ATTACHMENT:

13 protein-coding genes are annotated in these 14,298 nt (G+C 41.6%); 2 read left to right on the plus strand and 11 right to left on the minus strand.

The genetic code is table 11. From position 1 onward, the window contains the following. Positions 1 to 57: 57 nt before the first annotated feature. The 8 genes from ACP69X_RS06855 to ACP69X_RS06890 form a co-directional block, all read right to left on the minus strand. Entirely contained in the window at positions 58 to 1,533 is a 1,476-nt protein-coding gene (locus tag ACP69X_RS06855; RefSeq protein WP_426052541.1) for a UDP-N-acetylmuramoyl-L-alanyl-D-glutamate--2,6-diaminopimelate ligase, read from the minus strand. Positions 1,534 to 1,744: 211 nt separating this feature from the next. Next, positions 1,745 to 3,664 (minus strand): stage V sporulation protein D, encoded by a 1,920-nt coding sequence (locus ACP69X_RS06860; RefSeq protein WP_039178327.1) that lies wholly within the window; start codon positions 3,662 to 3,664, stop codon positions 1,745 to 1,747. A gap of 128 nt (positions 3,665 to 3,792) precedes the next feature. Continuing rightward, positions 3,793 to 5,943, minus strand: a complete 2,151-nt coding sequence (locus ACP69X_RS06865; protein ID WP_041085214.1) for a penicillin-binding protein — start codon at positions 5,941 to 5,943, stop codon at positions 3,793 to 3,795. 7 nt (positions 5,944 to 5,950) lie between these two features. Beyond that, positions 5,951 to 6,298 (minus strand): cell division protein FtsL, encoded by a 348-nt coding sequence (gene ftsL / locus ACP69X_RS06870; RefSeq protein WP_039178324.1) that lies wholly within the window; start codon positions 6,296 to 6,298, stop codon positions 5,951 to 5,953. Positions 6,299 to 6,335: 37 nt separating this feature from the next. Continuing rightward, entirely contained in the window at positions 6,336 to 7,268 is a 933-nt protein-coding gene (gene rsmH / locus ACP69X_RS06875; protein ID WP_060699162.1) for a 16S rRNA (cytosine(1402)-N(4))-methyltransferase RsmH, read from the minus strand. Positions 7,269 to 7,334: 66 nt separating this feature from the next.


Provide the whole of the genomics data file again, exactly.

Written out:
13 protein-coding genes are annotated in these 14,298 nt (G+C 41.6%); 2 read left to right on the plus strand and 11 right to left on the minus strand.

The genetic code is table 11. From position 1 onward, the window contains the following. Positions 1 to 57: 57 nt before the first annotated feature. The 8 genes from ACP69X_RS06855 to ACP69X_RS06890 form a co-directional block, all read right to left on the minus strand. Entirely contained in the window at positions 58 to 1,533 is a 1,476-nt protein-coding gene (locus tag ACP69X_RS06855; RefSeq protein WP_426052541.1) for a UDP-N-acetylmuramoyl-L-alanyl-D-glutamate--2,6-diaminopimelate ligase, read from the minus strand. Positions 1,534 to 1,744: 211 nt separating this feature from the next. Next, positions 1,745 to 3,664 (minus strand): stage V sporulation protein D, encoded by a 1,920-nt coding sequence (locus ACP69X_RS06860; RefSeq protein WP_039178327.1) that lies wholly within the window; start codon positions 3,662 to 3,664, stop codon positions 1,745 to 1,747. A gap of 128 nt (positions 3,665 to 3,792) precedes the next feature. Continuing rightward, positions 3,793 to 5,943, minus strand: a complete 2,151-nt coding sequence (locus ACP69X_RS06865; protein ID WP_041085214.1) for a penicillin-binding protein — start codon at positions 5,941 to 5,943, stop codon at positions 3,793 to 3,795. 7 nt (positions 5,944 to 5,950) lie between these two features. Beyond that, positions 5,951 to 6,298 (minus strand): cell division protein FtsL, encoded by a 348-nt coding sequence (gene ftsL / locus ACP69X_RS06870; RefSeq protein WP_039178324.1) that lies wholly within the window; start codon positions 6,296 to 6,298, stop codon positions 5,951 to 5,953. Positions 6,299 to 6,335: 37 nt separating this feature from the next. Continuing rightward, entirely contained in the window at positions 6,336 to 7,268 is a 933-nt protein-coding gene (gene rsmH / locus ACP69X_RS06875; protein ID WP_060699162.1) for a 16S rRNA (cytosine(1402)-N(4))-methyltransferase RsmH, read from the minus strand. Positions 7,269 to 7,334: 66 nt separating this feature from the next.